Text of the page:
(Page 2 of 2)
A second Times expert is “Scott Klinger, tax policy director of the group Business for Shared Prosperity.” Mr. Klinger gets the last word in the article with the admonition, “the tax code shouldn’t allow the wealthy the kind of loopholes that let them, essentially, force other taxpayers to underwrite donations to their pet causes.” The Times doesn’t point out that Business for Shared Prosperity is itself a non-profit organized under sections 501(c)(3) and 501(c)(4) of the tax code. Pet causes and loopholes, indeed.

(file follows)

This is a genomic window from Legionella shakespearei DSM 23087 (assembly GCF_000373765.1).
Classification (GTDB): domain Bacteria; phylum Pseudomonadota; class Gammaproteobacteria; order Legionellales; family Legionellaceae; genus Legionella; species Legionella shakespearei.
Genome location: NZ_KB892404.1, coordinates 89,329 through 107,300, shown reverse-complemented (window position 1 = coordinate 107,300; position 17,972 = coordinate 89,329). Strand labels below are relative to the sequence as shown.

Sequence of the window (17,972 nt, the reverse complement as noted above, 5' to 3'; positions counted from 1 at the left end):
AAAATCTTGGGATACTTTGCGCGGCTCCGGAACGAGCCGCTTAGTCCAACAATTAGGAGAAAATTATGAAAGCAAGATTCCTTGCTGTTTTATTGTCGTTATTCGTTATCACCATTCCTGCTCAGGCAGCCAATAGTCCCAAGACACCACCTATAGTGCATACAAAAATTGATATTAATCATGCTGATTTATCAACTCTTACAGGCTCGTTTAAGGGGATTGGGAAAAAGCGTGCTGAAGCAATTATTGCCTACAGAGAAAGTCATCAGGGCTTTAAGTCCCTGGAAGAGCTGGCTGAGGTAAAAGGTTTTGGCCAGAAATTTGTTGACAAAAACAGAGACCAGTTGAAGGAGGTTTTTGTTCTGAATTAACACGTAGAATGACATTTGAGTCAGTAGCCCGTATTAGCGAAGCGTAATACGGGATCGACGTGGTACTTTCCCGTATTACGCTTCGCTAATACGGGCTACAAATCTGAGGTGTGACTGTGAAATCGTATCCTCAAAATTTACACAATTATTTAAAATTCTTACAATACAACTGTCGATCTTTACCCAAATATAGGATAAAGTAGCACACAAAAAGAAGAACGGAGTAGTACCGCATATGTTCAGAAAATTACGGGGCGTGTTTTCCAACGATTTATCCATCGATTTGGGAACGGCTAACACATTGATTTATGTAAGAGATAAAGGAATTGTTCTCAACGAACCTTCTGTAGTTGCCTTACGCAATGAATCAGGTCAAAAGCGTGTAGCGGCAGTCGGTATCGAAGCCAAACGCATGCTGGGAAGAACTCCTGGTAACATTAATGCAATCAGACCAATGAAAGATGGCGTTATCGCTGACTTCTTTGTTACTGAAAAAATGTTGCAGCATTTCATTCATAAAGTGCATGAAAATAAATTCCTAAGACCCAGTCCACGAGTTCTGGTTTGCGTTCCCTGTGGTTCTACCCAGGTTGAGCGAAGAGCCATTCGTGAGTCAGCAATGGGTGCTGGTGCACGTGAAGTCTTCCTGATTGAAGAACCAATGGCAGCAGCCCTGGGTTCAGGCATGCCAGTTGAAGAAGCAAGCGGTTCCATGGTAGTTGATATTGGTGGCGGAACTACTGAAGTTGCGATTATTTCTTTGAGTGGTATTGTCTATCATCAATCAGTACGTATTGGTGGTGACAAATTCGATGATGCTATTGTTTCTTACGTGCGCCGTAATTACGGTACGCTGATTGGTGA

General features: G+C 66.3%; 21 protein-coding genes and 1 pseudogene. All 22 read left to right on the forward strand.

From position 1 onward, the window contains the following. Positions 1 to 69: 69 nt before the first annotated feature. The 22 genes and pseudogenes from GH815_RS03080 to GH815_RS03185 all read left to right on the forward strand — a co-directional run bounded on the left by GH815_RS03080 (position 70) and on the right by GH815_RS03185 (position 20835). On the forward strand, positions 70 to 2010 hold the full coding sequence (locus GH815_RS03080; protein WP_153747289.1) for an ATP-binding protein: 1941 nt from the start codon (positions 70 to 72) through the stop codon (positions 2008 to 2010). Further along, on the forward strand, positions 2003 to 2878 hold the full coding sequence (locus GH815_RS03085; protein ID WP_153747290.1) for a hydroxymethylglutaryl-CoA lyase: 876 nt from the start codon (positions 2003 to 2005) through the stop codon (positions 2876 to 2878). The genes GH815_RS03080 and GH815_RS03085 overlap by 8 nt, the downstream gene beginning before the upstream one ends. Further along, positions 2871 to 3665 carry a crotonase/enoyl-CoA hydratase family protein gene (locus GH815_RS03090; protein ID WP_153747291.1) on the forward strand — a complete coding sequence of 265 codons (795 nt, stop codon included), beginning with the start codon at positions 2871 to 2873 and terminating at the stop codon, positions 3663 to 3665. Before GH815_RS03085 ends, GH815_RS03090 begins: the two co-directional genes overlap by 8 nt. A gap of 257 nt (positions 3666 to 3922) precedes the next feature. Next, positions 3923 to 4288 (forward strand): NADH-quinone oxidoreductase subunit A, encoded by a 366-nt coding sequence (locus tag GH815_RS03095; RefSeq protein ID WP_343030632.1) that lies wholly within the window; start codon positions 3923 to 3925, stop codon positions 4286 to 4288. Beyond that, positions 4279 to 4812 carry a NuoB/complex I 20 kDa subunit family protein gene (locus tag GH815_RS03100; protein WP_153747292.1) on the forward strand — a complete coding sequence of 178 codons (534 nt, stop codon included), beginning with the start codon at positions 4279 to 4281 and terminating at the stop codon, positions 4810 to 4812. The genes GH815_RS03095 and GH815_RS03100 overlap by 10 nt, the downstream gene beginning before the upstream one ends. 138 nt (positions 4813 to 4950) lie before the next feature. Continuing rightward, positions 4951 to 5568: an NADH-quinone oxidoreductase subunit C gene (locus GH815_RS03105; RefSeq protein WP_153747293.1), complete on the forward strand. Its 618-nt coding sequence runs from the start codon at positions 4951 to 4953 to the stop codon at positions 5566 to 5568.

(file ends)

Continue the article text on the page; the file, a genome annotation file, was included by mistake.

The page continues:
If the Times wants to start campaigning for tax reform that would simplify the tax code, I’d be first in line, maybe second behind Ronald Lauder. But what this story seems to be about is not that, but rather an effort to single out Mr. Lauder alone, out of all the high-net-worth individuals in the entire country, for negative scrutiny. He doesn’t deserve it any more than the family that owns the New York Times does.